“A Warren victory in Massachusetts would say that a candidate can talk boldly about holding Wall Street accountable and the rich paying their fair share,” said Adam Green, co-founder of the Progressive Change Campaign Committee. “That will have ripple effects across the nation in showing Democrats how to talk about Wall Street and still have political success.”
Warren is showing she can appeal to the grass roots out of the gate, picking up $376,848 in donations so far by more than 18,000 people through the Progressive Change Campaign Committee’s website, which the group said is a record level of support for a Senate race more than a year away. She hasn’t had to file her campaign’s full fundraising numbers to the Federal Election Commission, yet.
Democratic strategists are prepared to use Brown’s ties to the industry against him, particularly after he was dubbed one of “Wall Street’s Favorite Congressmen” last year by Forbes. Whether or not he raises another dime from Wall Street is “sort of irrelevant,” said a Democratic campaign strategist. “The die has been cast.”
When asked about Wall Street’s role in the contest, campaign spokesman Kyle Sullivan said Warren “is working hard to build a strong grass-roots campaign.”
Banking industry observers are concerned about protecting their image, regardless of who wins the contest next year.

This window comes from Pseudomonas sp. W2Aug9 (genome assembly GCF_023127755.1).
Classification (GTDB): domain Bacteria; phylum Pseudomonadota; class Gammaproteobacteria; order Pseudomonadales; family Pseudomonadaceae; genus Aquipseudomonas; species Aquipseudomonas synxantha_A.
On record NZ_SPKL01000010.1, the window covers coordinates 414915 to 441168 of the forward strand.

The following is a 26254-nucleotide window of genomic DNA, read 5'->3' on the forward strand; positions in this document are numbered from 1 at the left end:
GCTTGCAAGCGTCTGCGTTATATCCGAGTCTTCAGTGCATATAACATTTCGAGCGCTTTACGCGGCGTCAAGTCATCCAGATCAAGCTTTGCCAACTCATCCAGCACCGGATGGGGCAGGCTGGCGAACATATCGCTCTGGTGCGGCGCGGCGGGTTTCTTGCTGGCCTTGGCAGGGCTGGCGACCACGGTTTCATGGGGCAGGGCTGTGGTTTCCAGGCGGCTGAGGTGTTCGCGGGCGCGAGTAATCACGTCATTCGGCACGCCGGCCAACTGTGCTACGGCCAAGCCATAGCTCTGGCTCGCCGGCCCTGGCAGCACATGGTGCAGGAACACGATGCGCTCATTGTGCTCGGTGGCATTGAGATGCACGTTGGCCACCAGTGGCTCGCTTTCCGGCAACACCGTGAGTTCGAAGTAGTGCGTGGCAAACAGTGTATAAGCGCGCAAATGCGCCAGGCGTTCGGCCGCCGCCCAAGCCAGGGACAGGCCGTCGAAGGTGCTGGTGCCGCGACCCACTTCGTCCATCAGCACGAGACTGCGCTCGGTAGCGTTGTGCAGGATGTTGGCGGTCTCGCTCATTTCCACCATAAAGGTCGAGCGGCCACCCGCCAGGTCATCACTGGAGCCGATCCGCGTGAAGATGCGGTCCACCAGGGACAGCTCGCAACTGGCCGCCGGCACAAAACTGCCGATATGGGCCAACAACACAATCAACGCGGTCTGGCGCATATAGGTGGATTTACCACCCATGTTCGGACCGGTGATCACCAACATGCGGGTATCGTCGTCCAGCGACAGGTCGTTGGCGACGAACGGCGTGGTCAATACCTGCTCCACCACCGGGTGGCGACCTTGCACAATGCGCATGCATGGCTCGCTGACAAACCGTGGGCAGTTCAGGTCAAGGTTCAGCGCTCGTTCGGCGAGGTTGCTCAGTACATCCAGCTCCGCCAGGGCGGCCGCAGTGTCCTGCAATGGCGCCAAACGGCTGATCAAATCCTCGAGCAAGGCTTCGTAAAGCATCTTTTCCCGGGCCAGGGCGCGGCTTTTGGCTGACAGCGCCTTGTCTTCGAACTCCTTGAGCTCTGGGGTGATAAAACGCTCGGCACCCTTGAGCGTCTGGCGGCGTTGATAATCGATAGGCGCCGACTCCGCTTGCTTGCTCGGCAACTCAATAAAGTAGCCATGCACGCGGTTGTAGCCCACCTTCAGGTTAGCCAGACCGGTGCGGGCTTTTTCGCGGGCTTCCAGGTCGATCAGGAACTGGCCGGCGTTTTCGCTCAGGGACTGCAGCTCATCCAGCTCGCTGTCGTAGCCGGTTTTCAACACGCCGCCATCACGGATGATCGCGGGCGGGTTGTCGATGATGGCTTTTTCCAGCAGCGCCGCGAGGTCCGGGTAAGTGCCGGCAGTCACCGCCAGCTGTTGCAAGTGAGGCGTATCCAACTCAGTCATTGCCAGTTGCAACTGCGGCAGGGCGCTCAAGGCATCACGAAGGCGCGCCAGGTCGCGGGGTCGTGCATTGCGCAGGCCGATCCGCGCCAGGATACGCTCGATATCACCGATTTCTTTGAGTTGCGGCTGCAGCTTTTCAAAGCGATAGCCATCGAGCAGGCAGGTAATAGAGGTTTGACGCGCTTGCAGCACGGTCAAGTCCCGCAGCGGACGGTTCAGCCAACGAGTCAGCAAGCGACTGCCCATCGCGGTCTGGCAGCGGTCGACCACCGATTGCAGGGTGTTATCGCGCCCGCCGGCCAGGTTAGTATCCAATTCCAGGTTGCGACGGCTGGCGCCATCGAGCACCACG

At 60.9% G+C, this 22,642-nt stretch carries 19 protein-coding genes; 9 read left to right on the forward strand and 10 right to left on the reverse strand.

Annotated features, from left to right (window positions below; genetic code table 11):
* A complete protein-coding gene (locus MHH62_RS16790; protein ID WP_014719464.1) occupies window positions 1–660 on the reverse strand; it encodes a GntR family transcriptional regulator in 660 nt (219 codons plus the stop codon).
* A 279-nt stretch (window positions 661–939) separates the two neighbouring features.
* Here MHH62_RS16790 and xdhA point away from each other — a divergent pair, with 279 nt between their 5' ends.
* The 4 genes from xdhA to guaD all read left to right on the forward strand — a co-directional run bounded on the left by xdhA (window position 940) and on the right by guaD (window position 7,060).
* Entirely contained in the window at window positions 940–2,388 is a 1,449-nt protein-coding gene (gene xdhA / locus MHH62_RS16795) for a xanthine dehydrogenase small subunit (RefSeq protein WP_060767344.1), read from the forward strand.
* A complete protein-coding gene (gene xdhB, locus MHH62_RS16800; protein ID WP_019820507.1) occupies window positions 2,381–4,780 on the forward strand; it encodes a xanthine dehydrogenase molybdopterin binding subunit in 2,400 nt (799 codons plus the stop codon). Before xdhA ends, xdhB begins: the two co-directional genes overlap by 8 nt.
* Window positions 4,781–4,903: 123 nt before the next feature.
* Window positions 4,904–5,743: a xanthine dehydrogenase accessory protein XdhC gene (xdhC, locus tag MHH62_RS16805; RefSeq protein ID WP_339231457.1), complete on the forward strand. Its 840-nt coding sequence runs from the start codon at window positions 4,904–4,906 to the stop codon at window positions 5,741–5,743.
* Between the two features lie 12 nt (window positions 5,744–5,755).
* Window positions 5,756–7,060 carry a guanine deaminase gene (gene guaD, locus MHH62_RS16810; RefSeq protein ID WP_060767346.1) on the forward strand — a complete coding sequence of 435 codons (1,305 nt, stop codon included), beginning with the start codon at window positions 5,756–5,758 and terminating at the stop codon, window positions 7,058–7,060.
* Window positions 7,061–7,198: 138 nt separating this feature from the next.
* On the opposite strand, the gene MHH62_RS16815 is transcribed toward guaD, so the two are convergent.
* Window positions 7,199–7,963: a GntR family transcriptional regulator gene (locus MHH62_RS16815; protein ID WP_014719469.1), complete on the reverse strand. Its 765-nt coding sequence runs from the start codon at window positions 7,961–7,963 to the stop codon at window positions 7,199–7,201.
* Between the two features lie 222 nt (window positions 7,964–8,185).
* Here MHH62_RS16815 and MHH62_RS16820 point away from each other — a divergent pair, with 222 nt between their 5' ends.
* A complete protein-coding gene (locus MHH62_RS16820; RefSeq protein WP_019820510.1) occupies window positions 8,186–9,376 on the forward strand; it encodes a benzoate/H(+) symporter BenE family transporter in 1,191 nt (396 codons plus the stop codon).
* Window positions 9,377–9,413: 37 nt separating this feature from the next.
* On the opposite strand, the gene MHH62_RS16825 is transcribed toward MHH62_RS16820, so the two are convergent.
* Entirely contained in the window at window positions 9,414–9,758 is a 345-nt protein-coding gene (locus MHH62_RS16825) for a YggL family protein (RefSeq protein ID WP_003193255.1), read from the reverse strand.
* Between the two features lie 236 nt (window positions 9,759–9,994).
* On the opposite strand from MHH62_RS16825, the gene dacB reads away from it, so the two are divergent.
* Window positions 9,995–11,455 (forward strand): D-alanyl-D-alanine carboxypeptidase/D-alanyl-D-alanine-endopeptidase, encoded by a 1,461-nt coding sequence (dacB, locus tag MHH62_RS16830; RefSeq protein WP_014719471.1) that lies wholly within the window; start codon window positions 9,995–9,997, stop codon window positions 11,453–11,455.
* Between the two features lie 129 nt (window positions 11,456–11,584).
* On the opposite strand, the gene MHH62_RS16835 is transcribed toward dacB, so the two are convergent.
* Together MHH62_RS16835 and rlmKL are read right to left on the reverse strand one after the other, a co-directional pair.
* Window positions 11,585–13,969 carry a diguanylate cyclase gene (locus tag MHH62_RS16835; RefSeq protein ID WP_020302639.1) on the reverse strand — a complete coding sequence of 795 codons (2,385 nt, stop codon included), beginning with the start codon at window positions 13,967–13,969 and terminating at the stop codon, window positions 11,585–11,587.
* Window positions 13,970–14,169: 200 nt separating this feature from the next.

“You have to be careful. She has powerful friends in this administration. She was almost part of this administration,” said a financial services lobbyist. If President Barack Obama wins reelection — and even if he doesn’t – the industry must still deal with a new bureaucracy that she helped create and is full of her friends, the lobbyist added.
Obama consigliore David Axelrod essentially offered a tacit endorsement for Warren, even though five other Democrats are competing against her in the primary.
“Elizabeth Warren, who I expect will be the nominee, [is] someone I know well, and there probably isn’t a person in America who’s fought harder for the embattled middle class in this country than she has,” Axelrod recently told the Boston Herald.
With Warren’s momentum, bank lobbyists are overcoming their unease about Brown, who has straddled a fine line between appealing to populists and his donor base after winning a long-shot race last year to succeed the late Ted Kennedy.